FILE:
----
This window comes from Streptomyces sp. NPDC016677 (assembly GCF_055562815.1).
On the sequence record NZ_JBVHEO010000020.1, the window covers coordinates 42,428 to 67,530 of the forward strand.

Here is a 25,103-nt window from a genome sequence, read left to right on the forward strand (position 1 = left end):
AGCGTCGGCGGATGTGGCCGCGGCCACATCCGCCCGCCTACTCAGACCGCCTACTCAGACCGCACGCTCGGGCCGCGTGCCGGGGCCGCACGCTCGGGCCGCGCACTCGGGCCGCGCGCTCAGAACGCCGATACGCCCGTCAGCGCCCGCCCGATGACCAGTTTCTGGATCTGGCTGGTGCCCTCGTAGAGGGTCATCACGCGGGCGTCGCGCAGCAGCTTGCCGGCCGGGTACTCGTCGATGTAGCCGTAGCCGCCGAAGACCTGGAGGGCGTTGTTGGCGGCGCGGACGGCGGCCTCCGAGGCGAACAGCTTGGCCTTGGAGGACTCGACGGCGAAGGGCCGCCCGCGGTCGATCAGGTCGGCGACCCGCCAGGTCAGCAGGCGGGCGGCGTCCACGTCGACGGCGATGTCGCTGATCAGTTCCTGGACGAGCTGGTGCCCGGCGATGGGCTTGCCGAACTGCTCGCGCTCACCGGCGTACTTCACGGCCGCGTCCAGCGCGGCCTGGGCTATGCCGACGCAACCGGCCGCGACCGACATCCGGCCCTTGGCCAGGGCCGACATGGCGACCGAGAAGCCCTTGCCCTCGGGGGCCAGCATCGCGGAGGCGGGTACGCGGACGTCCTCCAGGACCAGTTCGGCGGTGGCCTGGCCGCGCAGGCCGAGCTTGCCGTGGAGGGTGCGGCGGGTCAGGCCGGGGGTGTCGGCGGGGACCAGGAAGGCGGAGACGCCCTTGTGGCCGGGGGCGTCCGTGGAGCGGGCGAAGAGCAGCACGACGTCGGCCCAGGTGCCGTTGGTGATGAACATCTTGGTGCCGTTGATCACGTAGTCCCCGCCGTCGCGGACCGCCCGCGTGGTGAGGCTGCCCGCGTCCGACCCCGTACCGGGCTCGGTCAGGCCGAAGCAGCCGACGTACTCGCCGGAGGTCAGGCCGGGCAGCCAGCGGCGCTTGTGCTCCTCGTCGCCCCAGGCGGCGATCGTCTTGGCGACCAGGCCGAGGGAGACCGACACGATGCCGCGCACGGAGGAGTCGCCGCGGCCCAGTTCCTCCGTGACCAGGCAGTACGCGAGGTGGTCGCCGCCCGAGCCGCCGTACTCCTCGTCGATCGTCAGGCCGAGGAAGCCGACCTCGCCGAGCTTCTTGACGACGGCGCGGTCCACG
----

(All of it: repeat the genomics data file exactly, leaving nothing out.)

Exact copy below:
This window comes from Streptomyces sp. NPDC016677 (assembly GCF_055562815.1).
On the sequence record NZ_JBVHEO010000020.1, the window covers coordinates 42,428 to 67,530 of the forward strand.

Here is a 25,103-nt window from a genome sequence, read left to right on the forward strand (position 1 = left end):
AGCGTCGGCGGATGTGGCCGCGGCCACATCCGCCCGCCTACTCAGACCGCCTACTCAGACCGCACGCTCGGGCCGCGTGCCGGGGCCGCACGCTCGGGCCGCGCACTCGGGCCGCGCGCTCAGAACGCCGATACGCCCGTCAGCGCCCGCCCGATGACCAGTTTCTGGATCTGGCTGGTGCCCTCGTAGAGGGTCATCACGCGGGCGTCGCGCAGCAGCTTGCCGGCCGGGTACTCGTCGATGTAGCCGTAGCCGCCGAAGACCTGGAGGGCGTTGTTGGCGGCGCGGACGGCGGCCTCCGAGGCGAACAGCTTGGCCTTGGAGGACTCGACGGCGAAGGGCCGCCCGCGGTCGATCAGGTCGGCGACCCGCCAGGTCAGCAGGCGGGCGGCGTCCACGTCGACGGCGATGTCGCTGATCAGTTCCTGGACGAGCTGGTGCCCGGCGATGGGCTTGCCGAACTGCTCGCGCTCACCGGCGTACTTCACGGCCGCGTCCAGCGCGGCCTGGGCTATGCCGACGCAACCGGCCGCGACCGACATCCGGCCCTTGGCCAGGGCCGACATGGCGACCGAGAAGCCCTTGCCCTCGGGGGCCAGCATCGCGGAGGCGGGTACGCGGACGTCCTCCAGGACCAGTTCGGCGGTGGCCTGGCCGCGCAGGCCGAGCTTGCCGTGGAGGGTGCGGCGGGTCAGGCCGGGGGTGTCGGCGGGGACCAGGAAGGCGGAGACGCCCTTGTGGCCGGGGGCGTCCGTGGAGCGGGCGAAGAGCAGCACGACGTCGGCCCAGGTGCCGTTGGTGATGAACATCTTGGTGCCGTTGATCACGTAGTCCCCGCCGTCGCGGACCGCCCGCGTGGTGAGGCTGCCCGCGTCCGACCCCGTACCGGGCTCGGTCAGGCCGAAGCAGCCGACGTACTCGCCGGAGGTCAGGCCGGGCAGCCAGCGGCGCTTGTGCTCCTCGTCGCCCCAGGCGGCGATCGTCTTGGCGACCAGGCCGAGGGAGACCGACACGATGCCGCGCACGGAGGAGTCGCCGCGGCCCAGTTCCTCCGTGACCAGGCAGTACGCGAGGTGGTCGCCGCCCGAGCCGCCGTACTCCTCGTCGATCGTCAGGCCGAGGAAGCCGACCTCGCCGAGCTTCTTGACGACGGCGCGGTCCACG